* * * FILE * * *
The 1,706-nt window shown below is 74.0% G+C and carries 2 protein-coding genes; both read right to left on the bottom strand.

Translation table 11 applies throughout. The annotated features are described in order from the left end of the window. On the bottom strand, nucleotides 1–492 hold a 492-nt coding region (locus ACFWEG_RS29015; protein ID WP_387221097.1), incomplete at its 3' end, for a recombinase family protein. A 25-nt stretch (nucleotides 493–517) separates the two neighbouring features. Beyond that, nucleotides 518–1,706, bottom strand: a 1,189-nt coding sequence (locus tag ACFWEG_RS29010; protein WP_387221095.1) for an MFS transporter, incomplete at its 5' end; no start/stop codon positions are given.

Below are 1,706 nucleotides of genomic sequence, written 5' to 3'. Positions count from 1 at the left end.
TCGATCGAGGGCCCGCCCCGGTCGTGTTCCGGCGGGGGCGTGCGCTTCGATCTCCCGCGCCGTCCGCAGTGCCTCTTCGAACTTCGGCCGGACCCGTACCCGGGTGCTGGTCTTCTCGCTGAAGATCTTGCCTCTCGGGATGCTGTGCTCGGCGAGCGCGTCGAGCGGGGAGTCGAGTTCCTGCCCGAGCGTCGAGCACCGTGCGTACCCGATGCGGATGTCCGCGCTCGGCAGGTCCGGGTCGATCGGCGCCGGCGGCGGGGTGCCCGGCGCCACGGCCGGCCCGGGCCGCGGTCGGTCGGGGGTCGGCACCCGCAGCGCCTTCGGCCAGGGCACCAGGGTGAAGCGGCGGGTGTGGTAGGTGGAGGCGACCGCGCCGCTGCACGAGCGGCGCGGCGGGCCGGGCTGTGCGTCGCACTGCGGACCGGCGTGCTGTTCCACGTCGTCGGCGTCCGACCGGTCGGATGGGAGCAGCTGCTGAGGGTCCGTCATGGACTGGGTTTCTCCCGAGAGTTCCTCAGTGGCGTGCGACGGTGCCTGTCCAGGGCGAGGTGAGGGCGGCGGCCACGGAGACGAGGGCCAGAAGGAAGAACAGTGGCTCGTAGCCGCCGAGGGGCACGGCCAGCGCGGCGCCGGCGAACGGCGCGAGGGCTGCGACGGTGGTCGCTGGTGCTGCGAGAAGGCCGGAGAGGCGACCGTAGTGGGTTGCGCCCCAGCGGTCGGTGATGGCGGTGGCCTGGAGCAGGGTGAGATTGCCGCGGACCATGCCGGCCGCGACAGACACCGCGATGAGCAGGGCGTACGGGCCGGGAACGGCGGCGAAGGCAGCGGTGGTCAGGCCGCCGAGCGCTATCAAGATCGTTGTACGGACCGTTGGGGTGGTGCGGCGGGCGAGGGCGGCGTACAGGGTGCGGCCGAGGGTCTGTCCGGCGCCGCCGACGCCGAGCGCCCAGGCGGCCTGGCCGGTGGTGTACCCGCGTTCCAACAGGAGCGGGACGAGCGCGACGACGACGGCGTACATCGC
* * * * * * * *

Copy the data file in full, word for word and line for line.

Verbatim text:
The 1,706-nt window shown below is 74.0% G+C and carries 2 protein-coding genes; both read right to left on the bottom strand.

Translation table 11 applies throughout. The annotated features are described in order from the left end of the window. On the bottom strand, nucleotides 1–492 hold a 492-nt coding region (locus ACFWEG_RS29015; protein ID WP_387221097.1), incomplete at its 3' end, for a recombinase family protein. A 25-nt stretch (nucleotides 493–517) separates the two neighbouring features. Beyond that, nucleotides 518–1,706, bottom strand: a 1,189-nt coding sequence (locus tag ACFWEG_RS29010; protein WP_387221095.1) for an MFS transporter, incomplete at its 5' end; no start/stop codon positions are given.

Below are 1,706 nucleotides of genomic sequence, written 5' to 3'. Positions count from 1 at the left end.
TCGATCGAGGGCCCGCCCCGGTCGTGTTCCGGCGGGGGCGTGCGCTTCGATCTCCCGCGCCGTCCGCAGTGCCTCTTCGAACTTCGGCCGGACCCGTACCCGGGTGCTGGTCTTCTCGCTGAAGATCTTGCCTCTCGGGATGCTGTGCTCGGCGAGCGCGTCGAGCGGGGAGTCGAGTTCCTGCCCGAGCGTCGAGCACCGTGCGTACCCGATGCGGATGTCCGCGCTCGGCAGGTCCGGGTCGATCGGCGCCGGCGGCGGGGTGCCCGGCGCCACGGCCGGCCCGGGCCGCGGTCGGTCGGGGGTCGGCACCCGCAGCGCCTTCGGCCAGGGCACCAGGGTGAAGCGGCGGGTGTGGTAGGTGGAGGCGACCGCGCCGCTGCACGAGCGGCGCGGCGGGCCGGGCTGTGCGTCGCACTGCGGACCGGCGTGCTGTTCCACGTCGTCGGCGTCCGACCGGTCGGATGGGAGCAGCTGCTGAGGGTCCGTCATGGACTGGGTTTCTCCCGAGAGTTCCTCAGTGGCGTGCGACGGTGCCTGTCCAGGGCGAGGTGAGGGCGGCGGCCACGGAGACGAGGGCCAGAAGGAAGAACAGTGGCTCGTAGCCGCCGAGGGGCACGGCCAGCGCGGCGCCGGCGAACGGCGCGAGGGCTGCGACGGTGGTCGCTGGTGCTGCGAGAAGGCCGGAGAGGCGACCGTAGTGGGTTGCGCCCCAGCGGTCGGTGATGGCGGTGGCCTGGAGCAGGGTGAGATTGCCGCGGACCATGCCGGCCGCGACAGACACCGCGATGAGCAGGGCGTACGGGCCGGGAACGGCGGCGAAGGCAGCGGTGGTCAGGCCGCCGAGCGCTATCAAGATCGTTGTACGGACCGTTGGGGTGGTGCGGCGGGCGAGGGCGGCGTACAGGGTGCGGCCGAGGGTCTGTCCGGCGCCGCCGACGCCGAGCGCCCAGGCGGCCTGGCCGGTGGTGTACCCGCGTTCCAACAGGAGCGGGACGAGCGCGACGACGACGGCGTACATCGC